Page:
© - Steven A. Cerra, copyright protected; all rights reserved.
“There's always a tigerish feel to her best vocals - no woman has ever sung in the Jazz idiom with quite such beguiling surliness as McRae.”
- Richard Cook and Brian Morton, The Penguin Guide to Jazz on CD, 6th Ed.
“Carmen McRae is the true grande dame of jazz. Like so many of the best women Jazz singers, including her friends Shirley Horn and the late Sarah Vaughan, Carmen is an accomplished pianist. This means she not only has a feeling for harmony, she has true knowledge of it. Carmen always knows exactly what she is doing.
The term ‘Jazz singer’ is a dubious one, and Sarah Vaughan objected to it. It means many things to many people, including merely a style that entails a certain indefinable jazz feeling. If it means anything specific, it surely denotes someone who can improvise with the voice. In a well-made song, the intervals of the music bear a significant relationship to the natural inflections of the words, and to alter the melody compromises the meaning and diminishes the dramatic effect of the song as a whole. Unfortunately, that is exactly what all too many ‘Jazz singers’ do. Carmen is a spectacular exception. When she changes the melodic intervals, she somehow, mysteriously, deepens the song, increasing the impact of the words.”
Gene Lees, Jazz writer and critic
“No singer since [Billie]
had been more adept at singing behind the beat than McRae, or more skilled at
shifting from an intimate conversational delivery to hard-edged
reconfigurations of melody and lyric.”
Ted Gioia, A History of Jazz
“No singer was more stubbornly verbal than Carmen McRae, who inflected words as though she were giving them a tongue-lashing. McRae was famously outspoken and her songs had a similarly tart appeal. You didn't necessarily turn to her for profane insight into the songwriter's art, but you occasionally got it anyway. This is especially true of the numerous [Billie]
tunes she covered.
made the word ‘love’ shimmer with unrequited longing, McRae cast it in caustic
languor. Consider her 1965 live recording of "No More": Holiday
sang the line, ‘you ain't gonna bother me no more no how,’ as if trying to key
up her resolve; McRae phrased those words as if she had a gun in her purse.
- Gary Giddins, Visions of Jazz [paragraphing modified]
There was noting quite like hearing Carmen McRae sing, especially in-person.
To my ears, she was the epitome of a song stylist, but watching her style a song was a captivating and beguiling experience. I told her once that she was my “witchy woman,” to which she laughingly replied: “Be careful, or I’ll put a spell on you.”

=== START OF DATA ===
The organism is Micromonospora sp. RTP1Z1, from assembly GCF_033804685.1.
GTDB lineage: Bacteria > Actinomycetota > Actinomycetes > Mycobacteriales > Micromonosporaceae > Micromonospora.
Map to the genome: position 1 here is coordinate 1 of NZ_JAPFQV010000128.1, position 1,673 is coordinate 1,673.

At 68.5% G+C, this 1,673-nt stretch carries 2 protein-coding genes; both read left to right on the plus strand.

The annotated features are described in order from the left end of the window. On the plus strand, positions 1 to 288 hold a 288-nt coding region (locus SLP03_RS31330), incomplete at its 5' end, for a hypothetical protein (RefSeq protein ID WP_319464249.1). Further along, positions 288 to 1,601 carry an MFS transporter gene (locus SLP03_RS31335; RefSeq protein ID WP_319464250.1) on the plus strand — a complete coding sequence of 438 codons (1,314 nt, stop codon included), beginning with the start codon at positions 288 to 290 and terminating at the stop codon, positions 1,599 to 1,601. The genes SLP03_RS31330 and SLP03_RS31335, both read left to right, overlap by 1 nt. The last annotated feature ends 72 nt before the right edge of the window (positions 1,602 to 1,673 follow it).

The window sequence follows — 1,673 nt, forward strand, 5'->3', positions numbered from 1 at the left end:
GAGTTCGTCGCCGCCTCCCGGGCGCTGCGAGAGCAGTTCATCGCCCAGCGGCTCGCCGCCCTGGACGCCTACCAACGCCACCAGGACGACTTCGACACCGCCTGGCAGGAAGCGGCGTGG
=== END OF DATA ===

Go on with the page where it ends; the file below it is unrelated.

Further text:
Of course, she knew. She already had.
And it wasn’t only me. Carmen had a way of enchanting anyone who ever caught her in performance.
The reason was simple. She loved singing Jazz and she was good at it. She knew it, the musicians who backed her knew it and we knew it. And if you were in her presence while she doing her thing, you knew that you were in for the thrill of your life.
What Carmen served up during her performances was akin to a musical feast: phrasing lyrics with meaning and understanding; picking tempos that were always just right; scatting – just enough – while employing the cleverest of harmonies; and just when you thought that you didn’t have room for dessert, she’d offered up a stomping version of “I Cried for You” or “Three Little Words” and leave you screaming for more.
I always sensed a great sadness in Carmen, too. The weightiness and gravity with which she handled certain ballads bespoke of a life with its share of disappointments.
She was nobody’s fool, but few of us go through life without some emotional bumps and bruises and it appeared to me that Carmen had had her share of these, including some personal relationships that didn’t work out.
It was easy to catch the sense of this if you listened closely to her banter between tunes or observed her knowing facial or lyrical expressions when she sang romantic ballads.
Carmen brought the Jazz musician’s life to her music, a life which was never an easy one, even during the best of times.
I loved seeing her work at a club whether it was at Sugar Hill in
, or P.J.’s
on the Sunset Strip in San Francisco or at Donte’s Jazz Club in Hollywood . North Hollywood, CA
Can you imagine a rhythm section made up of
on guitar, Jimmy Rowles on piano, Chuck
Domanico on bass and Chuck Flores on drums backing Carmen at an intimate Jazz
club located only a 10-minute drive from my home? Joe Pass
Welcome to my world in 1972 when Carmen worked a week at Donte’s.
The room was loaded with musicians during her appearance and Carmen was always gracious about visiting with as many of them as possible during the breaks between sets.
With her signature – “Hey baby, what’s happening?” – she come up to your table and there would be hugs and giggles all around.
She was a queen who deserved to be an empress. Those of us who understood this treated her royally and gave her the respect that she merited.
In return, she bestowed upon us a treasure chest filled with rendition after rendition of great vocal Jazz.
Thankfully, much of her gift has been saved on recordings.
While I’m grateful for the recorded legacy of her music, there was nothing quite like watching her weave her special charms into a song while sitting three feet away from her in a Jazz club.
When you were around Carmen, "baby," it was always “happening.”
We put together the following video tribute to her with the help of the ace graphics team at CerraJazz
features Carmen singing Let There Be Love
accompanied by Norman Simmons on piano, Victor Sproles on bass and Stu
Martin on drums.